Nikon D300s| Nikkor 200-500mm VR| Lexar Digital Film| PS CC 2015

Red-tail Hawk with Prey

Copyright ©2016 Deborah M. Zajac. ALL RIGHTS RESERVED

Warning!: Some may find these images too graphic!

While birding a couple of weeks ago in the Sacramento Valley we spotted this Red-tail Hawk having lunch on a levy about 25-30ft away from us.  It spotted us too.  It didn’t like the way we kept staring while it was trying to eat so…
Red tail Hawk with meal

…it picked up its meal…

Red-tailed Hawk with Prey in Flight

…and flew to a tree stump that offered a bit more privacy.

Red tail with prey on tree stump

We watched it eat for a couple of minutes then slowly drove away leaving it to enjoy its meal.

The second image with the Red-tail in flight has a bit of motion blur. I was hand-holding the lens and not used to its weight and think it was me being a wobbly rather than a slight pan.  The eye is pretty sharp, and the blur gives it a sense of movement I like enough to save, and share it.

I was also racked out to 500mm and I didn’t frame up the shot giving the bird enough room to fly out of the frame, so I extended the canvas a bit then added in some of the background to give the bird some room to fly out of the frame, and fix the composition.  There’s a learning curve to  all new lenses; getting used to the weight, and bulkiness -it’s a chubby lens, and framing with it will be what I strive to master in the coming years.

I liked the lens so much I bought one right after I returned the rental lens.

Nikon D300s| Nikkor 200-500mm VR (rental lens)| Lexar Professional Digital Film| PS CC 2015

More to come…

Red-Tailed Hawk: light morph

Copyright © 2012 Deborah M. Zajac. All Rights Reserved.

Several friends and I went out to Central CA to a National Wildlife Refuge to see if any Sandhill Cranes or Snow Geese had arrived and photograph them.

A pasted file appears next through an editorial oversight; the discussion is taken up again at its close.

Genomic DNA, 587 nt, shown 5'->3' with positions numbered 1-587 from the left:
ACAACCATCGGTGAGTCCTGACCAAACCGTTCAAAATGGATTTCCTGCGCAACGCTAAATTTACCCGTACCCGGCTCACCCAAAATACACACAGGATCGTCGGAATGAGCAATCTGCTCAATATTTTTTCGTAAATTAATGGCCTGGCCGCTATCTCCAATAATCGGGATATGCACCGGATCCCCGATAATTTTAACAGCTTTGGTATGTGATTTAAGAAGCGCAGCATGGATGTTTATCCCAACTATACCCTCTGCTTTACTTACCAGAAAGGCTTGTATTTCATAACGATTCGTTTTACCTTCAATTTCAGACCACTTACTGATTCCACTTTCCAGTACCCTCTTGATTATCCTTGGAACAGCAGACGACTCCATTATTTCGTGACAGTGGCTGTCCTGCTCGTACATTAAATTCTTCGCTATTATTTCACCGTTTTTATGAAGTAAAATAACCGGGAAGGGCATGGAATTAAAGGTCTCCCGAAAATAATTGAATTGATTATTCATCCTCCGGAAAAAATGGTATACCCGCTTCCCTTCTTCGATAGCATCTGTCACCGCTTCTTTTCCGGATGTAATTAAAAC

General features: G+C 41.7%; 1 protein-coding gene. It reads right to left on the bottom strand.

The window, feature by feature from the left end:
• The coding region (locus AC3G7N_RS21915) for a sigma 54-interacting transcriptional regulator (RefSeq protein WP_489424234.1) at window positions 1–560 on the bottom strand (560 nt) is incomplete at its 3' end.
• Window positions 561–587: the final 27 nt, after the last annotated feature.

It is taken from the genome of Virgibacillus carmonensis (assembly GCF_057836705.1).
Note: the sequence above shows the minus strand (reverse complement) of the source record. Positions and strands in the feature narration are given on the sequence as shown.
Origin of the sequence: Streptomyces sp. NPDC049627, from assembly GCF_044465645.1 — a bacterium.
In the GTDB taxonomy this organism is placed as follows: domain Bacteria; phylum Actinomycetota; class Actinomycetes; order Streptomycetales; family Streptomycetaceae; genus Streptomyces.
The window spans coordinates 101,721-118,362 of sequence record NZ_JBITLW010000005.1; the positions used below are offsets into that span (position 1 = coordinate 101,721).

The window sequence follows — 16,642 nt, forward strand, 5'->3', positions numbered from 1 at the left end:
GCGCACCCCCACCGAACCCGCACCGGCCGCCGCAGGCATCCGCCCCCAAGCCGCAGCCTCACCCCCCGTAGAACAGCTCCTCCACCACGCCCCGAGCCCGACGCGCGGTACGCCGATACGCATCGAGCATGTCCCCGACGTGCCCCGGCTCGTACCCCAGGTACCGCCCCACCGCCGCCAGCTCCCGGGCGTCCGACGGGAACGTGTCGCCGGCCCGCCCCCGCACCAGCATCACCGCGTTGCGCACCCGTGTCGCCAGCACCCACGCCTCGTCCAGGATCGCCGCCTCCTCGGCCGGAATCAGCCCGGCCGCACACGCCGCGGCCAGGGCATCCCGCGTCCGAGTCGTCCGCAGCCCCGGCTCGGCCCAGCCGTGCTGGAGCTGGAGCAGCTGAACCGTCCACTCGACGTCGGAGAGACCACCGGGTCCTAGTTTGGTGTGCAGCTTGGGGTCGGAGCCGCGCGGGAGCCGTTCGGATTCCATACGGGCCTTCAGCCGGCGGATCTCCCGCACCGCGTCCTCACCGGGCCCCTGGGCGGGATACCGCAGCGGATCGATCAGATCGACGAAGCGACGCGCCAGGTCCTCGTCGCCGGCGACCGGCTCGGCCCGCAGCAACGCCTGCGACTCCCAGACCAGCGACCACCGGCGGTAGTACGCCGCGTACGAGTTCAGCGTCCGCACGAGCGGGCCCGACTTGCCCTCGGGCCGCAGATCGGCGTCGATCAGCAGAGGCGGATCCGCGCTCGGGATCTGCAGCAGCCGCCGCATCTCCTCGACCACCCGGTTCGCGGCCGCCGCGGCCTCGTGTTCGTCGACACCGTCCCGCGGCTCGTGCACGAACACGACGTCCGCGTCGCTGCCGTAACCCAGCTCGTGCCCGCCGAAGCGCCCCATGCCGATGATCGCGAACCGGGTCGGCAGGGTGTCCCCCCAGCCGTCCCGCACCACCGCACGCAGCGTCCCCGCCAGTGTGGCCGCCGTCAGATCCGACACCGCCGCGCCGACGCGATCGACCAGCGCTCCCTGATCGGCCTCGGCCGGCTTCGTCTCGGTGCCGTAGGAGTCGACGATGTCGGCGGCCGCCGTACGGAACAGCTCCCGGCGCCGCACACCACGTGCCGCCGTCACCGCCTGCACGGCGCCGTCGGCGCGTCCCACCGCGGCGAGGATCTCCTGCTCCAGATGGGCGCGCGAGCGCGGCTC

While on the auto-tour we spotted this Red-tailed Hawk on a post. We had a good vantage point to photograph it so we all started framing and firing our cameras which spooked him.

It was just what we hoped for. We all got some really nice shots of him taking off, and flying low in the marsh grass.

Lift off!


Wings up…


Downward flap

I needed  help identifying this Red-tail. My National Geographic bird book isn’t very clear on the Light and Dark Morphs. Thanks to my friend Dali for I.D.ing it for me. Since then I’ve purchased a new bird guide-book:  Stokes Field Guide to the Birds of North America. Between the two books I hope to be able to ID birds more easily.

Nikon D300s| Nikkor 80-200@ 200mm + Tamron 1.4x Teleconverter| f7.1| 1/2000sec| ISO 640| Manual Priority| Hand-held

Prendre la fuite!

Copyright © 2012 Deborah M. Zajac. All Rights Reserved.

On the way home from Monday’s birding and photography day this Red-tail landed in a small field by the highway to catch a ground rat or something. Theresa quickly pulled over, but before the car had stopped I started shooting, and the hawk hearing the car and tires crunching the gravel took flight!

In play back I thought the motion blur made a cool impressionist piece.

Copyright © 2012 Deborah M. Zajac. All Rights Reserved.

Nikon D700| Nikkor 70-300mm VR @300mm| f8| 1/80 sec| ISO 640| Manual Mode| Hand-held